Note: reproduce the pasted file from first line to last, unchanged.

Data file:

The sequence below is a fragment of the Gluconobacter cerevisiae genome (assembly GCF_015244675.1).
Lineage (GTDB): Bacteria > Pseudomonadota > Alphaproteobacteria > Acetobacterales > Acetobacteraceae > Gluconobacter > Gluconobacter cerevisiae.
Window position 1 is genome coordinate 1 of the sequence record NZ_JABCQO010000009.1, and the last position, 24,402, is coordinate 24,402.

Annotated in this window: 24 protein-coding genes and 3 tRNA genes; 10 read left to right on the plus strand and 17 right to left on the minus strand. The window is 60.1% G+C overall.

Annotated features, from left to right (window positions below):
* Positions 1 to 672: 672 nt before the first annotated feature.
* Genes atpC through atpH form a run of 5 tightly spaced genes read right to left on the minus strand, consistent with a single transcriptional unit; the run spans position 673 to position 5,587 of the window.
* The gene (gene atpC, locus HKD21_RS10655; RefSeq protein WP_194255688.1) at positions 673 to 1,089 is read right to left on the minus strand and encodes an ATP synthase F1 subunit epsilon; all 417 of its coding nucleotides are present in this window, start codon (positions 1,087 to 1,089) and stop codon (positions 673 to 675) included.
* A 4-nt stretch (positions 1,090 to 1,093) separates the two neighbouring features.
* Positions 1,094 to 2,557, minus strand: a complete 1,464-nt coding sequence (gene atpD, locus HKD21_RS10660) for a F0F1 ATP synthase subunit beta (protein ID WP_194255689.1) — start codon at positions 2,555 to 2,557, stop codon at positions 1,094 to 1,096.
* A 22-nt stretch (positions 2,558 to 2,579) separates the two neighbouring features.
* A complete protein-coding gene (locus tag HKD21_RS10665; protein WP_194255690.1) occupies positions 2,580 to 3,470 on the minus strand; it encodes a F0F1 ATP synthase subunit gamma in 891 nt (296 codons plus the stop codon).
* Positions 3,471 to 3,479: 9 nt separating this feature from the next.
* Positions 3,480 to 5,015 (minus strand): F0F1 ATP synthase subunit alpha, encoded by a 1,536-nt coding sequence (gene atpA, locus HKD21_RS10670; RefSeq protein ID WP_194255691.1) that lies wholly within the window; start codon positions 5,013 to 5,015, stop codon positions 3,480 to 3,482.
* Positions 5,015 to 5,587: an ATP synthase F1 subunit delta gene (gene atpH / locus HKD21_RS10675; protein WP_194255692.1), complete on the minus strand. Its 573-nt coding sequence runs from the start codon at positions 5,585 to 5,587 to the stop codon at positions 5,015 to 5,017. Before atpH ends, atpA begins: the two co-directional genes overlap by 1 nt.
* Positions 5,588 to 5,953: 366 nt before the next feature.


The sequence below is a fragment of the Gluconobacter cerevisiae genome (assembly GCF_015244675.1).
Lineage (GTDB): Bacteria > Pseudomonadota > Alphaproteobacteria > Acetobacterales > Acetobacteraceae > Gluconobacter > Gluconobacter cerevisiae.
Window position 1 is genome coordinate 1 of the sequence record NZ_JABCQO010000009.1, and the last position, 24,402, is coordinate 24,402.

Annotated in this window: 24 protein-coding genes and 3 tRNA genes; 10 read left to right on the plus strand and 17 right to left on the minus strand. The window is 60.1% G+C overall.

Annotated features, from left to right (window positions below):
* Positions 1 to 672: 672 nt before the first annotated feature.
* Genes atpC through atpH form a run of 5 tightly spaced genes read right to left on the minus strand, consistent with a single transcriptional unit; the run spans position 673 to position 5,587 of the window.
* The gene (gene atpC, locus HKD21_RS10655; RefSeq protein WP_194255688.1) at positions 673 to 1,089 is read right to left on the minus strand and encodes an ATP synthase F1 subunit epsilon; all 417 of its coding nucleotides are present in this window, start codon (positions 1,087 to 1,089) and stop codon (positions 673 to 675) included.
* A 4-nt stretch (positions 1,090 to 1,093) separates the two neighbouring features.
* Positions 1,094 to 2,557, minus strand: a complete 1,464-nt coding sequence (gene atpD, locus HKD21_RS10660) for a F0F1 ATP synthase subunit beta (protein ID WP_194255689.1) — start codon at positions 2,555 to 2,557, stop codon at positions 1,094 to 1,096.
* A 22-nt stretch (positions 2,558 to 2,579) separates the two neighbouring features.
* A complete protein-coding gene (locus tag HKD21_RS10665; protein WP_194255690.1) occupies positions 2,580 to 3,470 on the minus strand; it encodes a F0F1 ATP synthase subunit gamma in 891 nt (296 codons plus the stop codon).
* Positions 3,471 to 3,479: 9 nt separating this feature from the next.
* Positions 3,480 to 5,015 (minus strand): F0F1 ATP synthase subunit alpha, encoded by a 1,536-nt coding sequence (gene atpA, locus HKD21_RS10670; RefSeq protein ID WP_194255691.1) that lies wholly within the window; start codon positions 5,013 to 5,015, stop codon positions 3,480 to 3,482.
* Positions 5,015 to 5,587: an ATP synthase F1 subunit delta gene (gene atpH / locus HKD21_RS10675; protein WP_194255692.1), complete on the minus strand. Its 573-nt coding sequence runs from the start codon at positions 5,585 to 5,587 to the stop codon at positions 5,015 to 5,017. Before atpH ends, atpA begins: the two co-directional genes overlap by 1 nt.
* Positions 5,588 to 5,953: 366 nt before the next feature.